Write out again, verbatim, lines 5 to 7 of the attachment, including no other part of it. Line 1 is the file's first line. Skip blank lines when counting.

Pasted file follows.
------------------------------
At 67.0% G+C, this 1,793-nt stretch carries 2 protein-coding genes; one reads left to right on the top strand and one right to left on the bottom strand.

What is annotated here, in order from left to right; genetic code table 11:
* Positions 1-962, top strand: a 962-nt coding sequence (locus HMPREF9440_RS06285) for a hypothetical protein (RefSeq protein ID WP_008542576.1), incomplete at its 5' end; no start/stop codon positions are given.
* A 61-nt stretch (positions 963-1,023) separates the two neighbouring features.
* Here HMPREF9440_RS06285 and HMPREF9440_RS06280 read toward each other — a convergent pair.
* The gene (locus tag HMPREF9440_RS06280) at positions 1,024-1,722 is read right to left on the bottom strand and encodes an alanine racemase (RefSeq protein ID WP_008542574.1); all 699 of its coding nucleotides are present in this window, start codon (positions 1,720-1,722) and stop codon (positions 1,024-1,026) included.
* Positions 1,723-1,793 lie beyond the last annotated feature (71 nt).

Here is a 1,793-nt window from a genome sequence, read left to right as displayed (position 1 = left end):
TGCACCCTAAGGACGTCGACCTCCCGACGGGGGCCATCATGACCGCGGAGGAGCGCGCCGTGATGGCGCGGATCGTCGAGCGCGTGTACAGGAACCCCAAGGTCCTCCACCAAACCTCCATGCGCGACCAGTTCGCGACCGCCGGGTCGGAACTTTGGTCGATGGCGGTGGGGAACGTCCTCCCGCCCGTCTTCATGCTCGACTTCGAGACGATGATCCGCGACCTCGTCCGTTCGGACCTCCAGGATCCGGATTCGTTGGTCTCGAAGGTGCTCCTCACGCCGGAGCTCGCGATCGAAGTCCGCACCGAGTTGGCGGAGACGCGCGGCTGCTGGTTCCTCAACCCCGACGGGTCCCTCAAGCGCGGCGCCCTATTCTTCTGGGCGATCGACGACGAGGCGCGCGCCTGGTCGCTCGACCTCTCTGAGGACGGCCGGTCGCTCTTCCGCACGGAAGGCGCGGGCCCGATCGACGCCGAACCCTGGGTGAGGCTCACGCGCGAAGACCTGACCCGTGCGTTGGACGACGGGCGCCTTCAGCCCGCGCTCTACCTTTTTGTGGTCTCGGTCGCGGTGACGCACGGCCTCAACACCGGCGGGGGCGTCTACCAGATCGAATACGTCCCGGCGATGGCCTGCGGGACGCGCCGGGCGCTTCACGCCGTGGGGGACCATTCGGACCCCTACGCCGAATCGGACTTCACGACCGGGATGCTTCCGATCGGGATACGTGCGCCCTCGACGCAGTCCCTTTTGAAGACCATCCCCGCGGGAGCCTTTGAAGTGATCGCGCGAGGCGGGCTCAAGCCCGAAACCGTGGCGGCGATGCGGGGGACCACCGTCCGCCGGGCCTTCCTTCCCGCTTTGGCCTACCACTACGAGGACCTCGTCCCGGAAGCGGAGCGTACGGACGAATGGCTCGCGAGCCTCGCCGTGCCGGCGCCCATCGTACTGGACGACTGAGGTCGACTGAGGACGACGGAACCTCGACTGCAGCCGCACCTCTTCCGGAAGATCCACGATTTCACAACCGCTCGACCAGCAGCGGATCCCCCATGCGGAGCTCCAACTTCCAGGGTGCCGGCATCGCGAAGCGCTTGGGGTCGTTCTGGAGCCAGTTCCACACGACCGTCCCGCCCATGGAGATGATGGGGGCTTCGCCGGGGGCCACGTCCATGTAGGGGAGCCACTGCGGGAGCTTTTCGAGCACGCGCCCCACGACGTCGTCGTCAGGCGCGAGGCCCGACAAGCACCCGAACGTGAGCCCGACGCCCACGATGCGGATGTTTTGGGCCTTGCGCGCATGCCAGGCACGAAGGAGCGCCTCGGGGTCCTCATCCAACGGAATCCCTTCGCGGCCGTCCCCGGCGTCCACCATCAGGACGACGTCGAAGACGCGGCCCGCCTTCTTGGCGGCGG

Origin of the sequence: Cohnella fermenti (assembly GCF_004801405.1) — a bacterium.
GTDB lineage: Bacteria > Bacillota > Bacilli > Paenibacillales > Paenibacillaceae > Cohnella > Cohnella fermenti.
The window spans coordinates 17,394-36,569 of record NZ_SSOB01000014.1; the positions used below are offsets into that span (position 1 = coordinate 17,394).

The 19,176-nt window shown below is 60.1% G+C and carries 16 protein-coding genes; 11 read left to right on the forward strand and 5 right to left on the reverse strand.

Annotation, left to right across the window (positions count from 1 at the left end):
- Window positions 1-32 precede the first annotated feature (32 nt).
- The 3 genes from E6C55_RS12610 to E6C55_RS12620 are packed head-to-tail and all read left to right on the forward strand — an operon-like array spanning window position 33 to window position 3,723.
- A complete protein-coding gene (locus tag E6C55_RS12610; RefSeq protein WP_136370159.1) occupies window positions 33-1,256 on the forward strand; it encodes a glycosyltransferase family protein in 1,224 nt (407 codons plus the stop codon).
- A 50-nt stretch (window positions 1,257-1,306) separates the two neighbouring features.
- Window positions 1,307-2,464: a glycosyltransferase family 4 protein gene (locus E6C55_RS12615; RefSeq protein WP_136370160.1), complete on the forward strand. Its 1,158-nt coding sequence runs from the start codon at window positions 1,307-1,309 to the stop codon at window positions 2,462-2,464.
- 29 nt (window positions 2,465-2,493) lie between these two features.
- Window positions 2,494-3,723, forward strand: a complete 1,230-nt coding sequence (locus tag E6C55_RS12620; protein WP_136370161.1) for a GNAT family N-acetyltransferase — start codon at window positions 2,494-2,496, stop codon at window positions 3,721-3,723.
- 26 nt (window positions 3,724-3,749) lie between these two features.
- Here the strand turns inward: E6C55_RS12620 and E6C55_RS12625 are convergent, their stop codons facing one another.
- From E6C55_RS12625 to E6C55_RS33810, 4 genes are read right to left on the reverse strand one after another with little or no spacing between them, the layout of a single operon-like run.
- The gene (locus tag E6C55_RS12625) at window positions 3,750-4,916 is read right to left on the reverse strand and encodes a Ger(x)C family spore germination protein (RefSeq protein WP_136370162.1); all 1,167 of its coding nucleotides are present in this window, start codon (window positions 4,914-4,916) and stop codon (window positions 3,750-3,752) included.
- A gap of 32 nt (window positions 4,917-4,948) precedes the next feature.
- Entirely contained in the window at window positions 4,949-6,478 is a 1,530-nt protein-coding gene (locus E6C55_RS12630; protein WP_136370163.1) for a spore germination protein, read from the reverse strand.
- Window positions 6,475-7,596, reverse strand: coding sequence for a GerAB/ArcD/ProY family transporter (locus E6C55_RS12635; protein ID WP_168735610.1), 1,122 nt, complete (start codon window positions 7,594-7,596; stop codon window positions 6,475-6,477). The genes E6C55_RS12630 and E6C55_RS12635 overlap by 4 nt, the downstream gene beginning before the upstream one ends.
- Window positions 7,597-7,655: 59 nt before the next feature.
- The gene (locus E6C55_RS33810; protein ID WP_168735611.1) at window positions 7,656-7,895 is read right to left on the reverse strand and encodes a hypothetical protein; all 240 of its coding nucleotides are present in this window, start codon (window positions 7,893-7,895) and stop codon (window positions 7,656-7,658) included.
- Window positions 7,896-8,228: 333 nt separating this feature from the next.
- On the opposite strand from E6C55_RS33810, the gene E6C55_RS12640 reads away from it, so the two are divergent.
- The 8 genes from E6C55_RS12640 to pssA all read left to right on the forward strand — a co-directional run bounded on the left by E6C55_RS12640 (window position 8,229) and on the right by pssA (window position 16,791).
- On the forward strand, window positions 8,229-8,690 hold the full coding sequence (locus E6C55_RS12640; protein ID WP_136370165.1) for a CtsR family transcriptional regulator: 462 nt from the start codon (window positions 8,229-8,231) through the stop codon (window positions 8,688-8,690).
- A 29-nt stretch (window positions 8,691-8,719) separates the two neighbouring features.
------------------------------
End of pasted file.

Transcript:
* Here HMPREF9440_RS06285 and HMPREF9440_RS06280 read toward each other — a convergent pair.
* The gene (locus tag HMPREF9440_RS06280) at positions 1,024-1,722 is read right to left on the bottom strand and encodes an alanine racemase (RefSeq protein ID WP_008542574.1); all 699 of its coding nucleotides are present in this window, start codon (positions 1,720-1,722) and stop codon (positions 1,024-1,026) included.
* Positions 1,723-1,793 lie beyond the last annotated feature (71 nt).